Ancient Egyptians already understood basic concepts related to buoyancy at

# Ancient egyptians already understood basic concepts

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Ancient Egyptians already understood basic concepts related to buoyancy, at least at a practical level, and were able to successfully construct barges for transporting various materials down the Nile River. Obviously, such applications are still very important today. In this section we will provide a very brief introduction consisting of the statement of Archimedes’ principle and then an example of applying it. We note that in these lectures we will not consider such important topics as stability of floating objects and buoyancy in flowing fluids. With respect to the latter, however, we comment that the equations of motion we have previously derived are fully capable of handling such phenomena if augmented with equations able to account for density changes in the fluid. We begin with a formal definition of buoyancy in the context of the present treatment. Definition 4.1 The resultant fluid force acting on a submerged, or partially submerged, object is called the buoyant force . We remark that the objects in question need not necessarily be solid; in particular, fluid elements can experience buoyancy forces. As alluded to above, such forces are among the body forces already present in the Navier–Stokes equations. Furthermore, other forces might also be acting on the submerged body simultaneously, the most common being weight of the body due to gravitation. Archimedes’ Principle We begin this subsection with a statement of Archimedes’ principle. Archimedes’ Principle. The buoyant force acting on a submerged, or partially submerged, object has a magnitude equal to the weight of fluid displaced by the object and a direction directly opposite the direction of local acceleration giving rise to body forces. In the most commonly-studied case, the acceleration is the result of a gravitational field, and it is clear that the buoyant force acting on a submerged object having volume V is F b = ρ fluid V g . (4.7) In the case of a partially-submerged (or floating) object, only a fraction of the total volume cor- responding to the percentage below the fluid surface should be used in the above formula for the buoyancy force. We remark that the above statement of Archimedes’ principle is somewhat more complete than that originally given by Archimedes in ancient Greece to permit its application in situations involving arbitrary acceleration fields, e.g. , such as those occurring in orbiting spacecraft when their station-keeping thrustors are activated. Application of Archimedes’ Principle The following example will provide a simple illustration of how to apply the above-stated prin- ciple. It will be evident that little is required beyond making direct use of its contents. EXAMPLE 4.4 We consider a cubical object with sides of length h that is floating in water in such a way that 1 4 h of its vertical side is above the surface of the water, as indicated in Fig. 4.4. It is required to find the density of this cube.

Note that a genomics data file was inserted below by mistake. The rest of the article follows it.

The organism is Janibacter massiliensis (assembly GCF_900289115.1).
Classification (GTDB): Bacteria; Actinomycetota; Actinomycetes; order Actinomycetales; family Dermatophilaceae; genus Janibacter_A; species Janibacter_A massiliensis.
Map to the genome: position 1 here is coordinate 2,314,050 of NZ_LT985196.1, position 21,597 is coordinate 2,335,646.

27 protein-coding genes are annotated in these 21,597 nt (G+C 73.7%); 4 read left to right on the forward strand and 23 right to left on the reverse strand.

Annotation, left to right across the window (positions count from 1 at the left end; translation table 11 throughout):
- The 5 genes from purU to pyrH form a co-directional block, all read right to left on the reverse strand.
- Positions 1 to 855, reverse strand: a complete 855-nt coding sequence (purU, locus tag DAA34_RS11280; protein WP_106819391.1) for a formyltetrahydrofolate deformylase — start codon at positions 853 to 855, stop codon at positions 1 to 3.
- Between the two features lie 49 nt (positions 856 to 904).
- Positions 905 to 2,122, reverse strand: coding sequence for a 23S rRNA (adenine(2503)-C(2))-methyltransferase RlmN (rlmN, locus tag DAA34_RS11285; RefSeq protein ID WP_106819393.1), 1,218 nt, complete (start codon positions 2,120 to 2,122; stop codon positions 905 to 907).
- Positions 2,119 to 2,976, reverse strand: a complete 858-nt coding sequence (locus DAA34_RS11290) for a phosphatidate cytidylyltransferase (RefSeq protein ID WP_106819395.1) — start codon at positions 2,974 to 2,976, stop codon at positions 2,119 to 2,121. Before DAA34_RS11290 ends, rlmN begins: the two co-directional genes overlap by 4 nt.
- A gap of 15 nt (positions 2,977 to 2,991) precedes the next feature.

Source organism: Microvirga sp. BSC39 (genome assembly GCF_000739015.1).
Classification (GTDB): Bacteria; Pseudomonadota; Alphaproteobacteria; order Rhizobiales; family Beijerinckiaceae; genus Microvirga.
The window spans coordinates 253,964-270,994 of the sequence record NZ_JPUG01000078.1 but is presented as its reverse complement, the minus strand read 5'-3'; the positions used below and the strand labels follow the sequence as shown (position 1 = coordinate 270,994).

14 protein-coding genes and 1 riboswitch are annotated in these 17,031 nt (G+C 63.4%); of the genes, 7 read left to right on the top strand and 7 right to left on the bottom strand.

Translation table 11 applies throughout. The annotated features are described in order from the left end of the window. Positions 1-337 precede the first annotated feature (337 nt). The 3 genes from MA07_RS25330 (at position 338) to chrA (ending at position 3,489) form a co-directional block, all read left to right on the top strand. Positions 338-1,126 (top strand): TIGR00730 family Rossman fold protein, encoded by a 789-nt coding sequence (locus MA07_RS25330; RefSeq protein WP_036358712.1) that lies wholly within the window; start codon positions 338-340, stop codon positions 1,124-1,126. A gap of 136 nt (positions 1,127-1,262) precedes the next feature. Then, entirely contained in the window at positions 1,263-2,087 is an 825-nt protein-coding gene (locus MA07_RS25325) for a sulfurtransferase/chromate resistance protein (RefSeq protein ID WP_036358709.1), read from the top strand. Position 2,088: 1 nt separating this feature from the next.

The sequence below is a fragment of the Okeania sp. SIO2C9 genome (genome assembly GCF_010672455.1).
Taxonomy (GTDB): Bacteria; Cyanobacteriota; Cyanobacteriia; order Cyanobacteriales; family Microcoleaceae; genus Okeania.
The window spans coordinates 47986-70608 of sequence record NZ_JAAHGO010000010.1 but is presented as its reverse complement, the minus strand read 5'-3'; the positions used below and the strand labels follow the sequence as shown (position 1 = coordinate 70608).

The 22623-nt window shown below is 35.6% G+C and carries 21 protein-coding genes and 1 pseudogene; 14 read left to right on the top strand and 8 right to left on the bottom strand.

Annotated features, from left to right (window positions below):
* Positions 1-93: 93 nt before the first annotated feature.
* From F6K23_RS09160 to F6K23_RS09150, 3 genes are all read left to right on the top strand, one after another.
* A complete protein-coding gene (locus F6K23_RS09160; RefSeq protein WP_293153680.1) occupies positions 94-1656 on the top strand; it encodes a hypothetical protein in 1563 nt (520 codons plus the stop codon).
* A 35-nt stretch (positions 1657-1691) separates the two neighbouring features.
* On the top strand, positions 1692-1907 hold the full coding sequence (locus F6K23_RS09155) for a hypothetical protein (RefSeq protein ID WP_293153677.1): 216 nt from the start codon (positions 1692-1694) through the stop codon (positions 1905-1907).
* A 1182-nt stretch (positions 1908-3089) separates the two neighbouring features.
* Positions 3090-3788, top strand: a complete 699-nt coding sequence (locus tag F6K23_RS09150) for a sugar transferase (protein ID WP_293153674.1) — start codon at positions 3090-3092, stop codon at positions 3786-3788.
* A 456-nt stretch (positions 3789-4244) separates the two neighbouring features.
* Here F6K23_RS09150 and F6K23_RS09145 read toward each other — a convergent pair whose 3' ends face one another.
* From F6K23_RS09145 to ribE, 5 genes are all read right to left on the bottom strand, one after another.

4.2. BERNOULLI’S EQUATION 109 g F W F 1 b h h 4 Figure 4.4: Application of Archimedes’ principle to the case of a floating object.

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